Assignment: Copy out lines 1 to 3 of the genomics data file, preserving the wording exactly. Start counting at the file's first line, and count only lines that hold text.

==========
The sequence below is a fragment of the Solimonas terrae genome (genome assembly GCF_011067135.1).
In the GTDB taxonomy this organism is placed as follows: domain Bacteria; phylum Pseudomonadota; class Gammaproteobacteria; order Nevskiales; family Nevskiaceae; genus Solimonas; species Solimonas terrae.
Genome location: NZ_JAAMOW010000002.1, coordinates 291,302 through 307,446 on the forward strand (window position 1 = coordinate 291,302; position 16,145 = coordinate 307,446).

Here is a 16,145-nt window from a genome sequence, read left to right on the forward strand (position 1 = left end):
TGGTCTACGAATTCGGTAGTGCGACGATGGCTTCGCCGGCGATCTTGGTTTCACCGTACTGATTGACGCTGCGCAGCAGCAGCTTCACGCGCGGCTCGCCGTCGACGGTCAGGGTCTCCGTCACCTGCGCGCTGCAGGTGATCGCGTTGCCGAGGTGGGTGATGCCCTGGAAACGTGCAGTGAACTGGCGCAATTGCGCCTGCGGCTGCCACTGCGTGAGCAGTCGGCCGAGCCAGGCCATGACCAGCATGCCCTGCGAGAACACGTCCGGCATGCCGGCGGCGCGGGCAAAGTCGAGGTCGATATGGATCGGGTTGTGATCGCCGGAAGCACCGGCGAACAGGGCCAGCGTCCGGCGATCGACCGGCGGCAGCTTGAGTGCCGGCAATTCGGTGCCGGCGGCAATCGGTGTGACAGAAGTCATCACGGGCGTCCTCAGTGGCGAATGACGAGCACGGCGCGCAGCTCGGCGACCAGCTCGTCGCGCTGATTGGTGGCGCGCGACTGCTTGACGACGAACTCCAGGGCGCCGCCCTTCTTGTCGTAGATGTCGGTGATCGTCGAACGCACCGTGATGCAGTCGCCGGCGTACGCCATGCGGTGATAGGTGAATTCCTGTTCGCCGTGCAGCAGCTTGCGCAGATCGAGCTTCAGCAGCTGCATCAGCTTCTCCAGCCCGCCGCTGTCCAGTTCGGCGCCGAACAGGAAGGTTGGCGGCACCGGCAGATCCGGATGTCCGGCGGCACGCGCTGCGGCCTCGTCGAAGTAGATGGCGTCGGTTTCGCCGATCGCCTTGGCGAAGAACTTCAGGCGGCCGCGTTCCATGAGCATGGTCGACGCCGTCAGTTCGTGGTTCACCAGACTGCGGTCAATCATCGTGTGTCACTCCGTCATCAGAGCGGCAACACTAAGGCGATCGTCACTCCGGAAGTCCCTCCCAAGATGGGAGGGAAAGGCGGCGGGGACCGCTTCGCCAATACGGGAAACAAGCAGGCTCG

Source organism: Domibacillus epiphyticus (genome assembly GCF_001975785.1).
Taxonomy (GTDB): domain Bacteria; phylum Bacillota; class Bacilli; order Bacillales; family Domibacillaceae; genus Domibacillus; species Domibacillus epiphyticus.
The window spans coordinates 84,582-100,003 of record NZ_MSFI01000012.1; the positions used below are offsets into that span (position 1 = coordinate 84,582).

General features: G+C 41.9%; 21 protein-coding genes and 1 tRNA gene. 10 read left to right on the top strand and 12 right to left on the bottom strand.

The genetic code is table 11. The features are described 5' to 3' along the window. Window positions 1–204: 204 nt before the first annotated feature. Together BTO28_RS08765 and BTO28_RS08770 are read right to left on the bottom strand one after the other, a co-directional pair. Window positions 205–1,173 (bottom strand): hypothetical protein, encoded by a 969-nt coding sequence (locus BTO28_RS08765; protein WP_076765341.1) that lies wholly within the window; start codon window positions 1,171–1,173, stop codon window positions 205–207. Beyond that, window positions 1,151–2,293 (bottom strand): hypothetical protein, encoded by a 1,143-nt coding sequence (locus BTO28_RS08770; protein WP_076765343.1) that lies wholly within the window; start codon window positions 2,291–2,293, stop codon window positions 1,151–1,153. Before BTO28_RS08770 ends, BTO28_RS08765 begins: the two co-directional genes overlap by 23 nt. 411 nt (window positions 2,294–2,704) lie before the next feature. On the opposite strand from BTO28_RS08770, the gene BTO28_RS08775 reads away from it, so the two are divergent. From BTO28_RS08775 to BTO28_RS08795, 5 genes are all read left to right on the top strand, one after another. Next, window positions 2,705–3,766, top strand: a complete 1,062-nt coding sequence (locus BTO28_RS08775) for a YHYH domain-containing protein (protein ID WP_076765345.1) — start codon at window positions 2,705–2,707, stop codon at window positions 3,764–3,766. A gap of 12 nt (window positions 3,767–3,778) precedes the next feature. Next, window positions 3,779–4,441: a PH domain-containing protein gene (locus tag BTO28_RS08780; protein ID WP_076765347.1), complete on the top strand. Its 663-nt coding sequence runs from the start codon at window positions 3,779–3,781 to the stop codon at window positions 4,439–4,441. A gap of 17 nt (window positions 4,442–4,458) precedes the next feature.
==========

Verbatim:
The sequence below is a fragment of the Solimonas terrae genome (genome assembly GCF_011067135.1).
In the GTDB taxonomy this organism is placed as follows: domain Bacteria; phylum Pseudomonadota; class Gammaproteobacteria; order Nevskiales; family Nevskiaceae; genus Solimonas; species Solimonas terrae.
Genome location: NZ_JAAMOW010000002.1, coordinates 291,302 through 307,446 on the forward strand (window position 1 = coordinate 291,302; position 16,145 = coordinate 307,446).